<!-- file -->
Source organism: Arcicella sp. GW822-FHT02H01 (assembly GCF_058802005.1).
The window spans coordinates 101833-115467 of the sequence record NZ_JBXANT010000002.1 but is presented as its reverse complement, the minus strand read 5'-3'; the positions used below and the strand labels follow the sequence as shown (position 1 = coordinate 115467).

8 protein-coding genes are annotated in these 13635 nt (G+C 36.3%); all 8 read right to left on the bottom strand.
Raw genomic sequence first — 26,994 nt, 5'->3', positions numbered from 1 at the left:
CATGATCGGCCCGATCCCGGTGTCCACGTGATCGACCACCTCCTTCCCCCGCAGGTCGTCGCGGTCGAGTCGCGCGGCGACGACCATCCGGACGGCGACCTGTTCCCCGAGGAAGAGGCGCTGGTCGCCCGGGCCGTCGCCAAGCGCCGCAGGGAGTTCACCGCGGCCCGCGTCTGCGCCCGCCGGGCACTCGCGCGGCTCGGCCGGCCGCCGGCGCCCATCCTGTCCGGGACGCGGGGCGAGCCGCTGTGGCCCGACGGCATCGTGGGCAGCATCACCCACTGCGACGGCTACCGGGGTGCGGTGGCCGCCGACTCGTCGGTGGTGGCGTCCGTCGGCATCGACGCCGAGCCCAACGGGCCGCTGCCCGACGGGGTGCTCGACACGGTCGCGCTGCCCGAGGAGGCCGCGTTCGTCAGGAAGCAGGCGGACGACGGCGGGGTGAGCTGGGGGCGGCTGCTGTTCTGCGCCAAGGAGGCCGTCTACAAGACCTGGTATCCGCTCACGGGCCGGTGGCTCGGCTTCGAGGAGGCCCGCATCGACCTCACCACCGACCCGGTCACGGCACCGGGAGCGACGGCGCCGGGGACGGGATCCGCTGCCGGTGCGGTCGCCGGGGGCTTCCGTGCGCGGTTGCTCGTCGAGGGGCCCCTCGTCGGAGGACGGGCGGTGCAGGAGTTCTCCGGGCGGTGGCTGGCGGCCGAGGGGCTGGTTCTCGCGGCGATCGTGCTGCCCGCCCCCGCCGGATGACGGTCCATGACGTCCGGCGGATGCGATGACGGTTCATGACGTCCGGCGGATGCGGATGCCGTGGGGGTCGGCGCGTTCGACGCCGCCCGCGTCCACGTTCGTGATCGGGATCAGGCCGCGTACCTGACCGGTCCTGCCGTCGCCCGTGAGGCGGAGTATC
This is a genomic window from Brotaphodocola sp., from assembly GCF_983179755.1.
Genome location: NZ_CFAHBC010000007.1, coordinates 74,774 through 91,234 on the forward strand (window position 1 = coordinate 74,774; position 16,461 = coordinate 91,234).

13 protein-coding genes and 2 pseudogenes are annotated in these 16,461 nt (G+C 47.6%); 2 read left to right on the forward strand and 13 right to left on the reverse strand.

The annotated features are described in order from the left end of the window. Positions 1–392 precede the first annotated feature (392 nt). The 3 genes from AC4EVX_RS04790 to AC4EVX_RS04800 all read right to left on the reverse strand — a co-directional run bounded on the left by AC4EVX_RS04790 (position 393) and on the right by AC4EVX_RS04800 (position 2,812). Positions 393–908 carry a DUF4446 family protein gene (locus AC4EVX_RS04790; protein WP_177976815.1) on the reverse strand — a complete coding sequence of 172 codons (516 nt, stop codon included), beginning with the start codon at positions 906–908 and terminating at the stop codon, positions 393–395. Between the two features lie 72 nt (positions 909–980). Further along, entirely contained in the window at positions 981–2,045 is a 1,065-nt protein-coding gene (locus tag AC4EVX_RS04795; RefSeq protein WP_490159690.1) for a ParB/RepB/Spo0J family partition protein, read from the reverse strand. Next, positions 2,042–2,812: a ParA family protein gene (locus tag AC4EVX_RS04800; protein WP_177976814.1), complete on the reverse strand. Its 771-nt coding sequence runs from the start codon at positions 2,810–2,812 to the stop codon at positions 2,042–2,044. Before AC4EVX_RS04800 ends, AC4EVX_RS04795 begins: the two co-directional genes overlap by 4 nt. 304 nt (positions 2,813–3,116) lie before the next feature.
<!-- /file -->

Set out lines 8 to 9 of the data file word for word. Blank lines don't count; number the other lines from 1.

13 protein-coding genes and 2 pseudogenes are annotated in these 16,461 nt (G+C 47.6%); 2 read left to right on the forward strand and 13 right to left on the reverse strand.

The annotated features are described in order from the left end of the window. Positions 1–392 precede the first annotated feature (392 nt). The 3 genes from AC4EVX_RS04790 to AC4EVX_RS04800 all read right to left on the reverse strand — a co-directional run bounded on the left by AC4EVX_RS04790 (position 393) and on the right by AC4EVX_RS04800 (position 2,812). Positions 393–908 carry a DUF4446 family protein gene (locus AC4EVX_RS04790; protein WP_177976815.1) on the reverse strand — a complete coding sequence of 172 codons (516 nt, stop codon included), beginning with the start codon at positions 906–908 and terminating at the stop codon, positions 393–395. Between the two features lie 72 nt (positions 909–980). Further along, entirely contained in the window at positions 981–2,045 is a 1,065-nt protein-coding gene (locus tag AC4EVX_RS04795; RefSeq protein WP_490159690.1) for a ParB/RepB/Spo0J family partition protein, read from the reverse strand. Next, positions 2,042–2,812: a ParA family protein gene (locus tag AC4EVX_RS04800; protein WP_177976814.1), complete on the reverse strand. Its 771-nt coding sequence runs from the start codon at positions 2,810–2,812 to the stop codon at positions 2,042–2,044. Before AC4EVX_RS04800 ends, AC4EVX_RS04795 begins: the two co-directional genes overlap by 4 nt. 304 nt (positions 2,813–3,116) lie before the next feature.